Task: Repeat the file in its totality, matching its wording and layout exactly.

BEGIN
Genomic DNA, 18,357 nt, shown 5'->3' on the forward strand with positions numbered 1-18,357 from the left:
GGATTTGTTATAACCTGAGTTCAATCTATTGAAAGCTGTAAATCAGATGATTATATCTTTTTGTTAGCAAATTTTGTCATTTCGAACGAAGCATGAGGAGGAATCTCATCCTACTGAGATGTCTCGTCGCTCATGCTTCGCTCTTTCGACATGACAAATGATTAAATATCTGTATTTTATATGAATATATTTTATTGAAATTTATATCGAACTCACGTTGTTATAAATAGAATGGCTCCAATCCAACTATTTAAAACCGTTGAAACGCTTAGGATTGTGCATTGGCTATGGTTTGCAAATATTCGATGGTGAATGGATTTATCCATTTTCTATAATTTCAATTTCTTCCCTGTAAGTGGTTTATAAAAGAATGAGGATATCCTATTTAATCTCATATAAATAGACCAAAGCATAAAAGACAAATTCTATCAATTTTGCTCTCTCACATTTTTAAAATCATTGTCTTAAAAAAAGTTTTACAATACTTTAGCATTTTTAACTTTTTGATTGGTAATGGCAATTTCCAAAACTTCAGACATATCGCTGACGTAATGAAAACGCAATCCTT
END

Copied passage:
Genomic DNA, 18,357 nt, shown 5'->3' on the forward strand with positions numbered 1-18,357 from the left:
GGATTTGTTATAACCTGAGTTCAATCTATTGAAAGCTGTAAATCAGATGATTATATCTTTTTGTTAGCAAATTTTGTCATTTCGAACGAAGCATGAGGAGGAATCTCATCCTACTGAGATGTCTCGTCGCTCATGCTTCGCTCTTTCGACATGACAAATGATTAAATATCTGTATTTTATATGAATATATTTTATTGAAATTTATATCGAACTCACGTTGTTATAAATAGAATGGCTCCAATCCAACTATTTAAAACCGTTGAAACGCTTAGGATTGTGCATTGGCTATGGTTTGCAAATATTCGATGGTGAATGGATTTATCCATTTTCTATAATTTCAATTTCTTCCCTGTAAGTGGTTTATAAAAGAATGAGGATATCCTATTTAATCTCATATAAATAGACCAAAGCATAAAAGACAAATTCTATCAATTTTGCTCTCTCACATTTTTAAAATCATTGTCTTAAAAAAAGTTTTACAATACTTTAGCATTTTTAACTTTTTGATTGGTAATGGCAATTTCCAAAACTTCAGACATATCGCTGACGTAATGAAAACGCAATCCTT